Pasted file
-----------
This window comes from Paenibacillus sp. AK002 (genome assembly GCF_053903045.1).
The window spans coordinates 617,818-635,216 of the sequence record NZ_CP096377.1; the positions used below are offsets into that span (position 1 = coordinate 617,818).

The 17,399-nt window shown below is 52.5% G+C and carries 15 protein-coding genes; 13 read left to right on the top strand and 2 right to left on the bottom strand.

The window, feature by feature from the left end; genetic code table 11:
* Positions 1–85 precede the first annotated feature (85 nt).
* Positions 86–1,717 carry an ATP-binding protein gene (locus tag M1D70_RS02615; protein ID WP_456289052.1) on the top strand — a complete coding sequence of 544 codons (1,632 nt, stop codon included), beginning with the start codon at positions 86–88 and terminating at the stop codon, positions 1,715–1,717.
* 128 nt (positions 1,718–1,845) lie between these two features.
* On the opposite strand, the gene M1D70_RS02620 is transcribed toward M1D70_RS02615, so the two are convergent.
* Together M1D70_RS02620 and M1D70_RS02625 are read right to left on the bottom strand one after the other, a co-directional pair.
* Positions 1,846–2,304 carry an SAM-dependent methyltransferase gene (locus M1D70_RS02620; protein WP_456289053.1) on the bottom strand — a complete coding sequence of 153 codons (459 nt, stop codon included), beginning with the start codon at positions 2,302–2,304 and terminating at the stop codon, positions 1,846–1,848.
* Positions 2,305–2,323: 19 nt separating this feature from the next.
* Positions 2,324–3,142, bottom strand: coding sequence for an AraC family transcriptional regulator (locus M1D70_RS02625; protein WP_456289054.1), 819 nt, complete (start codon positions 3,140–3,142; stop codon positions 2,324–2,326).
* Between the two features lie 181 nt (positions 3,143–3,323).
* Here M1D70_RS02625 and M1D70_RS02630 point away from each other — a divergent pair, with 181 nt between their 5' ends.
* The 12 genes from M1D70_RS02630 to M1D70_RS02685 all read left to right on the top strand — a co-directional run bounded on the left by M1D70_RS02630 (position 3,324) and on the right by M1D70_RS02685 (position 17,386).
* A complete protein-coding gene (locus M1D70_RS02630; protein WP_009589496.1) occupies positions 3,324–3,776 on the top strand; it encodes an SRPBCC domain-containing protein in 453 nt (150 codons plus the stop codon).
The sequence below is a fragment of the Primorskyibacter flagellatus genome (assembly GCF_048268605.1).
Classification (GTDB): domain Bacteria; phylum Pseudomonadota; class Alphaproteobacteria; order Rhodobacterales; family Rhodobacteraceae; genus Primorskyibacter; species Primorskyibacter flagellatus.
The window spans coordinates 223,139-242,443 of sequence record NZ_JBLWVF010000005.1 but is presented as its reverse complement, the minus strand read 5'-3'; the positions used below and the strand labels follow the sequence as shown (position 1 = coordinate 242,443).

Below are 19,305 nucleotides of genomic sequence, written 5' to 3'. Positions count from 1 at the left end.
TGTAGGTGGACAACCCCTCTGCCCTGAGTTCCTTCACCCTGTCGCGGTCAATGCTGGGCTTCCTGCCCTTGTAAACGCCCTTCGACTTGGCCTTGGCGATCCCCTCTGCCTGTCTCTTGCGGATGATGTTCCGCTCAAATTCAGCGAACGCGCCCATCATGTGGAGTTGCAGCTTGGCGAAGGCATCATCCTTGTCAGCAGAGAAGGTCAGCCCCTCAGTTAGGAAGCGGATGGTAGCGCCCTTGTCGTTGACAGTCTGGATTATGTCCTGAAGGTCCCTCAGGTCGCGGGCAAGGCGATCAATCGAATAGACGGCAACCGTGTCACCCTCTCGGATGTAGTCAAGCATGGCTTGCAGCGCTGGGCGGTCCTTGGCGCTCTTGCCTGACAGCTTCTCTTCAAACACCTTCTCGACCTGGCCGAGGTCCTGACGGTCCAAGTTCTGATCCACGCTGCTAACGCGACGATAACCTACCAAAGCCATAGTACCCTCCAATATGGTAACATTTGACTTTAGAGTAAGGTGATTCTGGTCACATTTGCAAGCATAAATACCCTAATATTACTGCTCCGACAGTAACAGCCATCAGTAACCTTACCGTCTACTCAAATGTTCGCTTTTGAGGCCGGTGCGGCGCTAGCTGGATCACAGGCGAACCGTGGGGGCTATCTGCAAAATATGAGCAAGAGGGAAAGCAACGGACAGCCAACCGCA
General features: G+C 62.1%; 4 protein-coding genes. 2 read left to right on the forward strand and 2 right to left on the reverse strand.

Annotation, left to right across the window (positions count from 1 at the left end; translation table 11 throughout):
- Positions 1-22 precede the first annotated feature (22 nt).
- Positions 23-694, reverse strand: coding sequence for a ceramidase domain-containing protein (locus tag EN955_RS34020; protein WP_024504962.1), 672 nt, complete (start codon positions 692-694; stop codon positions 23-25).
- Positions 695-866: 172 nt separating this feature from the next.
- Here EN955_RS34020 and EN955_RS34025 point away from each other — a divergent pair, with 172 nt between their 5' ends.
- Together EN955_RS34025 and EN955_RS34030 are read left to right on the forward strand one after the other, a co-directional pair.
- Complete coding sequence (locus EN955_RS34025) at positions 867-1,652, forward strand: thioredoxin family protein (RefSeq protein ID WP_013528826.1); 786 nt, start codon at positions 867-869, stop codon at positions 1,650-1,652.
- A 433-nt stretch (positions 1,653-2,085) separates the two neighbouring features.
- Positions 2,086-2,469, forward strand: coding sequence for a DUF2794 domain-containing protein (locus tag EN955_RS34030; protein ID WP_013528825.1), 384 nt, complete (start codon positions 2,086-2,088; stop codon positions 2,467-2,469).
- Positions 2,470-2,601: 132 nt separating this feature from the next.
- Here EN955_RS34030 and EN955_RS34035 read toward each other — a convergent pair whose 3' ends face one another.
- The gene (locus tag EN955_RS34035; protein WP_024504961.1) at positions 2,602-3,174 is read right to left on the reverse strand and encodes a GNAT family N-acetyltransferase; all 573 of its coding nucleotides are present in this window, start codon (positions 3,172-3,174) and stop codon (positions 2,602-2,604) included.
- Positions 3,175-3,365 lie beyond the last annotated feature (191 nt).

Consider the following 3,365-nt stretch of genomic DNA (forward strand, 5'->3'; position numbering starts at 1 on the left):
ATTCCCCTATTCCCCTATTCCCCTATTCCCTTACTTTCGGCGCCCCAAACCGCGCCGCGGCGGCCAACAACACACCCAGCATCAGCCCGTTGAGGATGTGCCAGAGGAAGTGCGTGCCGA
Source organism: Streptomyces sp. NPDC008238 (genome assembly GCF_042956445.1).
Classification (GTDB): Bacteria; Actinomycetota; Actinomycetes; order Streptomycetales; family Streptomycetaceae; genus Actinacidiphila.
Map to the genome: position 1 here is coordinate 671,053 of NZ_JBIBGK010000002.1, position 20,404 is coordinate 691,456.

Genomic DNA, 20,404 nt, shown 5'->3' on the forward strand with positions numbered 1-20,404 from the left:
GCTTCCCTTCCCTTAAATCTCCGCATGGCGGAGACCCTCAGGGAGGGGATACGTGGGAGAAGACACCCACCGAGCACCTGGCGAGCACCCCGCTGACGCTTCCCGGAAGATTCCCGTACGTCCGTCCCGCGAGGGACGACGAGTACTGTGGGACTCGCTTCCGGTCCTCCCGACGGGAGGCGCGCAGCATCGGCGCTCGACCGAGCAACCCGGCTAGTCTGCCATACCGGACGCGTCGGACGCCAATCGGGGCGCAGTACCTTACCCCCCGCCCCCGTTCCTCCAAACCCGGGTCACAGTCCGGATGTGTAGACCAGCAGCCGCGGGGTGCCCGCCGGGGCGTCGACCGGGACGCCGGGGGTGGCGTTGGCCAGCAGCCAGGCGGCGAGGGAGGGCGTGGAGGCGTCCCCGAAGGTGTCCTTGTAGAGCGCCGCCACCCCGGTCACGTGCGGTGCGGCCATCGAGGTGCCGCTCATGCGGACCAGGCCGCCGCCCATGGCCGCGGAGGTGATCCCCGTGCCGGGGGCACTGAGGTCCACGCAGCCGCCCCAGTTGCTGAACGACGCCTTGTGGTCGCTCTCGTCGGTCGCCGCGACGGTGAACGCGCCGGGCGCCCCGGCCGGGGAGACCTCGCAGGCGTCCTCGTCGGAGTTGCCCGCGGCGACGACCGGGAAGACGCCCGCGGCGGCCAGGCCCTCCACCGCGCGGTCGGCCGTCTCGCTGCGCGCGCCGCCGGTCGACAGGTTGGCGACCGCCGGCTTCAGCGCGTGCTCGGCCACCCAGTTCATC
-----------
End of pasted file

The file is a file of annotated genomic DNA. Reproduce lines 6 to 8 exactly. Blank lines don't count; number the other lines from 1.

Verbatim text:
* Positions 86–1,717 carry an ATP-binding protein gene (locus tag M1D70_RS02615; protein ID WP_456289052.1) on the top strand — a complete coding sequence of 544 codons (1,632 nt, stop codon included), beginning with the start codon at positions 86–88 and terminating at the stop codon, positions 1,715–1,717.
* 128 nt (positions 1,718–1,845) lie between these two features.
* On the opposite strand, the gene M1D70_RS02620 is transcribed toward M1D70_RS02615, so the two are convergent.